She aims to make the toolkit available to all schools, nationally and ultimately globally. Tried and tested Faculty research, she argues, should benefit all schools, not only those with fewer challenges to divert them, and ensuring this happens is as much part of Cambridge University’s widening participation agenda as diversifying admissions. “It is well known that some of the core barriers to raising aspirations among disadvantaged children happen not only at widening participation in terms of university admissions, but also much earlier, in learning opportunities that disadvantaged children have in school.

“We are a university with a global mission and that includes focusing on disadvantaged communities everywhere, including those near us. The East of England has some of the most deprived areas in the whole country. Our work aims to have a positive impact on the people in those communities, and also helps us to understand the ways change can happen in disadvantaged settings.”

Language learning

The busy two-way pipeline linking the Faculty of Education and schools in the region also lies at the heart of a partnership that focuses on exploring the influence of multilingual identity on foreign language learning among teenagers and its relationship with attainment. The education strand of the project, led by Dr Linda Fisher, is part of a large-scale and far-reaching language sciences research programme, Multilingualism: Empowering Individuals, Transforming Societies (MEITS) funded by the Arts and Humanities Research Council.

Working with six secondary schools in the eastern region and another in London, Fisher’s team is tracking the academic performance of 2,000 pupils over two years, including monolingual learners studying a second language and multilingual learners adding a further language in the classroom.

Together with teachers, Fisher and colleagues have devised and trialled a package of teaching materials, which begin by encouraging students to recognise that their understanding of dialects, slang, emojis and even the most basic foreign language ability all represent a form of multilingualism.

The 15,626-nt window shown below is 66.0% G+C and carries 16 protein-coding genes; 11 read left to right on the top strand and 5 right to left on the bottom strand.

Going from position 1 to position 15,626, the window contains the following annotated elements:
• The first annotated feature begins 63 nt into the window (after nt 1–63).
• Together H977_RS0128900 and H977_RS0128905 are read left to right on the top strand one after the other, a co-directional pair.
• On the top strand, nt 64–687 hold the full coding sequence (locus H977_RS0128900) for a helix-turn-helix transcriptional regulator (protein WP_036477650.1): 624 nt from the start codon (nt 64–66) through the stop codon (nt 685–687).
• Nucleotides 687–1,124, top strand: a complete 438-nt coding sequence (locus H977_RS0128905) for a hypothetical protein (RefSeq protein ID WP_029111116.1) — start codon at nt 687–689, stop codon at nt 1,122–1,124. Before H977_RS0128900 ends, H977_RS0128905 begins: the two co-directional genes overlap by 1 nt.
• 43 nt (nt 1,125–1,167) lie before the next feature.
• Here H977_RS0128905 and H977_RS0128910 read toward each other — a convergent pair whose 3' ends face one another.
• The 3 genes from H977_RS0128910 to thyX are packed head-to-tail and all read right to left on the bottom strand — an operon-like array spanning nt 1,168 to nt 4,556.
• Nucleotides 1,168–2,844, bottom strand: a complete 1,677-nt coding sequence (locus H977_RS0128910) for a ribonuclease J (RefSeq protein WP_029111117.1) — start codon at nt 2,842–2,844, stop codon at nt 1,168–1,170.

“The main idea is to see whether we can we offer young people the agency to develop a multilingual identity if they so wish and to see what the impacts of that are,” Fisher says. The results have been positive. “Reflecting on language learning was not only enjoyable for students but also made them more open minded, more aware of the place of language in the world and more inclined to be engaged with language learning in the classroom.”

Many students involved in the project reported a change in attitude, seeing languages more as a vital life skill than just another subject to struggle with at school. “I used to think languages only help on holiday,” said one. “Now I think languages adapt your brain and help you understand different cultures.”

“Practical, and real, and of use to schools”

For the academics, meanwhile, all of these projects are creating a model for boosting the chances of research findings making the journey from concept to coalface and having a real impact on school practice.

This level of collaboration between academics and schools is fundamental to the success of the projects, and yet is surprisingly unusual and should not be taken for granted says McLellan: “Whenever I talk about SUPER in other contexts, people are always interested in how we manage to do it because schools and universities often have different agendas, timescales and ideas over what constitutes research.

“The projects work because schools in our region, which is very diverse, want to work with us. This is not just pie in the sky, ivory tower stuff: it is practical, and real, and of use to schools. We’ve broken down the artificial walls: we’re out there.”

Read more about our research linked with the East of England in the University's research magazine (PDF)